What are folks thoughts on Reason Magazine. I
personally enjoy reading them, although I don't agree with every point
made. Brian Doherty is an excellent speaker and writer and I enjoy Drew
Carey using a bit of humor to poke holes into the current approach to
infrastructure and our Drug War. Their TV section also has
enjoyable pieces of Gillespie and Sollum pissing off O'Reilly.
But they do seem to hold to the Penn Jillette hipster school of
Libertarianism. Which brings me to the bigger issue; how do
hipster libertarians and paleolibertarians fit into the whole
program? I mean do you use paleolibertarians to get social
conservatives and evangelicals on board and use hipster libertarians to
get godless urban liberals on board? Is Reason Magazine simply
for hipster libertarians or is there more of a division amongst the
writers? What are folks main criticisms and praises for the
I think the best Reason articles are about culture and cultural values. In that area, they definitely stand out from conservative thought. In the more traditional political realms, they aren't nearly so clear-cut, although different writers seem to have differing views, so it's not a monolithic viewpoint.
And, as Inquisitor points out, they aren't so intellectual/economic/philosophical. Thus, Reason provides a certain balance or counterpoint to Mises.
It's alright. I'm reading it online sometimes, it's mostly an easy read, quite informative.
But what's this - "although I don't agree with every point
made." - about?
I mean, I read all kinds of mags and so on, libertarian, conservative, left-leaning, or whatever. They all have their good's and bad's, as long as you're capable of distinguishing between what's right and what's wrong you'll be ok. I wouldn't want to read a mag that I completely agreed with - I want my views challenged.
Reason has its good points and its bad points.
Two problems I have with certain members of Reason:
1) Some of them gleefully jumped on the bandwagon bandwagon trying to sink Ron Paul's presidential campaign for 30 year old racist newsletters he claims he didn't write.
2) Some of them have gone Green...but what is problematic about this is that they've gone statist as well. Here's an old blogpost I made when I first discovered the shift:
"What kind of libertarian advocates increasing our already hefty tax
burden? In this case, a new tax called a carbon tax. Apparently
so-called libertarians over at Reason Online."
"Jonathan Rauch and Ronald Bailey
both appear to be advocating a carbon tax to reduce greenhouse gas
emissions. Bailey appears to advocate a cap and trade system as well.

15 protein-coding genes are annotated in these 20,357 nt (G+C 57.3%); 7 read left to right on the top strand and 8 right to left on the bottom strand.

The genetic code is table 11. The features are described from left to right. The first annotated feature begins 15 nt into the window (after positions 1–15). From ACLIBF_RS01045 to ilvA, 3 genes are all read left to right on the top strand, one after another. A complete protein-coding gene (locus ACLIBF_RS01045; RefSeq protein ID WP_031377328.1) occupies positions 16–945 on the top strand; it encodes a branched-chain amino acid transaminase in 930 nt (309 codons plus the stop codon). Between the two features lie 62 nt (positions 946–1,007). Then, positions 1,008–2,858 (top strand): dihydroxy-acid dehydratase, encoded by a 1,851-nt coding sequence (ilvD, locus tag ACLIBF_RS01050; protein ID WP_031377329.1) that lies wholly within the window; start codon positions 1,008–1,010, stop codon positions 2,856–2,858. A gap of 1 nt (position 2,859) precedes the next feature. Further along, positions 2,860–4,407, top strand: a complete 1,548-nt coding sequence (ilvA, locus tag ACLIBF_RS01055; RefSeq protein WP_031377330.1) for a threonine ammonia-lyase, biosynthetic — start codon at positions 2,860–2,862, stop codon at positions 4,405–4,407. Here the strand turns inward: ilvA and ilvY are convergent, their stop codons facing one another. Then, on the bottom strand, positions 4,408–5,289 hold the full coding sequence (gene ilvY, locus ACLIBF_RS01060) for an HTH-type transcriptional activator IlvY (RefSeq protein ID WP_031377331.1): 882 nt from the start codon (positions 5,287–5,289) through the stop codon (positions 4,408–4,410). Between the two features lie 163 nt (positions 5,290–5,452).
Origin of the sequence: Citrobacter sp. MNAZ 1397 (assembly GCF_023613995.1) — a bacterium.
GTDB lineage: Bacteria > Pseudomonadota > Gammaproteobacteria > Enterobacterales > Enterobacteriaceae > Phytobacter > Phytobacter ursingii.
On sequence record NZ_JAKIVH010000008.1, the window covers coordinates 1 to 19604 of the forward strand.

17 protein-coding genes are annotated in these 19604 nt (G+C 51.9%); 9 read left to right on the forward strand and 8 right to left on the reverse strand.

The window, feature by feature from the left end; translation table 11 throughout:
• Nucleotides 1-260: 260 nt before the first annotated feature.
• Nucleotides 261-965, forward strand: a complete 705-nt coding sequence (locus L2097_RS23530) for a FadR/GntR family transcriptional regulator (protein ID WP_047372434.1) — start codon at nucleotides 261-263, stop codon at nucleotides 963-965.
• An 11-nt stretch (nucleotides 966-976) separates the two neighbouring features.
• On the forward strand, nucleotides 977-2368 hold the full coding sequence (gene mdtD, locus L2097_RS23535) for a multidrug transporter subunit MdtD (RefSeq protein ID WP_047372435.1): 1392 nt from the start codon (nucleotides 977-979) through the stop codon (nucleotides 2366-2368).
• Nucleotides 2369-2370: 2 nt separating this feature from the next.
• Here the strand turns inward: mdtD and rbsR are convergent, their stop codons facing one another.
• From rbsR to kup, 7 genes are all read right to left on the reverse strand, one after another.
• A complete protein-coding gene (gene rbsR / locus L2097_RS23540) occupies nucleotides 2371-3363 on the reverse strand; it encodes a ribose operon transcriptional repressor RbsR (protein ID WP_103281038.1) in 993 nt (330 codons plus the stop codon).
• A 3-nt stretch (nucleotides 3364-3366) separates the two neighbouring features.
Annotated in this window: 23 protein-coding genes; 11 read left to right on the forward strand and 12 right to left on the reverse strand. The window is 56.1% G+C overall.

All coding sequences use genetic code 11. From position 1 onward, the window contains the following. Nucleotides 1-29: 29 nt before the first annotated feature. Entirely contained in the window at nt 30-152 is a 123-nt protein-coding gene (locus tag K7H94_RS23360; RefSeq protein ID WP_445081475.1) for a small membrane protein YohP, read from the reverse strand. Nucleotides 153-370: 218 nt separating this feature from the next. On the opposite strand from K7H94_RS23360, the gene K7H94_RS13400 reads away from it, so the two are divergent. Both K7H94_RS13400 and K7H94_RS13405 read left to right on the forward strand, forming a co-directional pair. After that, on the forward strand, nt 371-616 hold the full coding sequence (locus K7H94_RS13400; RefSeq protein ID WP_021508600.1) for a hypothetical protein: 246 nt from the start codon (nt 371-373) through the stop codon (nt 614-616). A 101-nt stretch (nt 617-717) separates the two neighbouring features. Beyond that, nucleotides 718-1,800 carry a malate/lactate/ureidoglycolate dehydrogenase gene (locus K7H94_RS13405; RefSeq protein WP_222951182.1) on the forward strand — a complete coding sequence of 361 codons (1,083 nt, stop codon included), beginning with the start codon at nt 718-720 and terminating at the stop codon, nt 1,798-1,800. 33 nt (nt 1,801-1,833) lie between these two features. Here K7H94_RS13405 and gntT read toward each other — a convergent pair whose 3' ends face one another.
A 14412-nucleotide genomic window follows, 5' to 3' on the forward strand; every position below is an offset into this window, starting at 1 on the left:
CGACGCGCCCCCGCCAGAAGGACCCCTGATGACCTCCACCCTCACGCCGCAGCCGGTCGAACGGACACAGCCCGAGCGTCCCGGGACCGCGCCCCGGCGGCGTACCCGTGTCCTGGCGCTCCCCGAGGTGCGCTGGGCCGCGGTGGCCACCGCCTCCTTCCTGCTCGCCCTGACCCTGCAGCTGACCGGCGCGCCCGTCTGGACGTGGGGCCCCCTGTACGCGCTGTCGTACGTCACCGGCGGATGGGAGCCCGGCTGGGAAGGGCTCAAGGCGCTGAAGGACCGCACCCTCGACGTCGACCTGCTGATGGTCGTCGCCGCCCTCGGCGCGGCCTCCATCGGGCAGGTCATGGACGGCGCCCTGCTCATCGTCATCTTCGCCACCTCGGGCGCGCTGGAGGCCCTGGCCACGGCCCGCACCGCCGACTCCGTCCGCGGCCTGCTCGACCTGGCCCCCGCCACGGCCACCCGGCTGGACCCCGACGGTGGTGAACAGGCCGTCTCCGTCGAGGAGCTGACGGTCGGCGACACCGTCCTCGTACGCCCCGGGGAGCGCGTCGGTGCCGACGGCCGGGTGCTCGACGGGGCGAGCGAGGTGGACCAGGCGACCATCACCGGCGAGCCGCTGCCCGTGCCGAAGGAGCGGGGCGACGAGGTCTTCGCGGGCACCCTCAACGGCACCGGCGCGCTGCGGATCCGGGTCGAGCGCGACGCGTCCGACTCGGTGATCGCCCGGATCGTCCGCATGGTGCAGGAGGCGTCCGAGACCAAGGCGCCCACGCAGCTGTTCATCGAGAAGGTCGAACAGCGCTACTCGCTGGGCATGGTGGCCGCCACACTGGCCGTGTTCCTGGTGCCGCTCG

Not what I would call free market environmentalism. It's not very libertarian in my book either."
Yours in liberty,Geoffrey Allan Plauché, Ph.D.Adjunct Instructor, Buena Vista UniversityWebmaster, LibertarianStandard.comFounder / Executive Editor, Prometheusreview.com
Then there's the foreign-policy problem. There is relentless debate there on the topic, giving the impression that the warfare state may or may not be compatible with the idea of getting government out of our lives. On this topic, they are all over the place.
Publisher, Laissez-Faire Books
I actually like Reason, but I also agree that I cannot agree with everything they write. However, I am comforted by the lack of an over-bearing, monolithic view and might consider subscribing to them this summer. Then again, jtucker's point of their erratic stances on foreign policy, which I only now realize in hindsight upon his mentioning, troubles me as well. In the coming month or two, I'm also going to try to make an effort to read various sources of associated Libertarianism news / sites online that I can (more so than I am now). Mainly because of the fact that I can no longer stand (the personal divide) amid the assorted readers for Reason, Cato, Rockwell, Liberty Papers, Mises.org, :insert site:, etc. I realize the political divides will probably remain, but in response to a lot of vitrol, I intend to read up on the various views as much as I can, as a gesture of solidarity for renewed (decent) debate, and less personal attacks. Dare I say I think the divide(s) itself are collectivist, in ways. It's naive to say, but sometimes I wish we would all just get along; at least as gentlemen with differences, and not as animals competing for scraps, as it sometimes seems.
"Look at me, I'm quoting another user to show how wrong I think they are, out of arrogance of my own position. Wait, this is my own quote, oh shi-" ~ Nitroadict
I have also really have come to despise Ronald Bailey, he is a real water melon.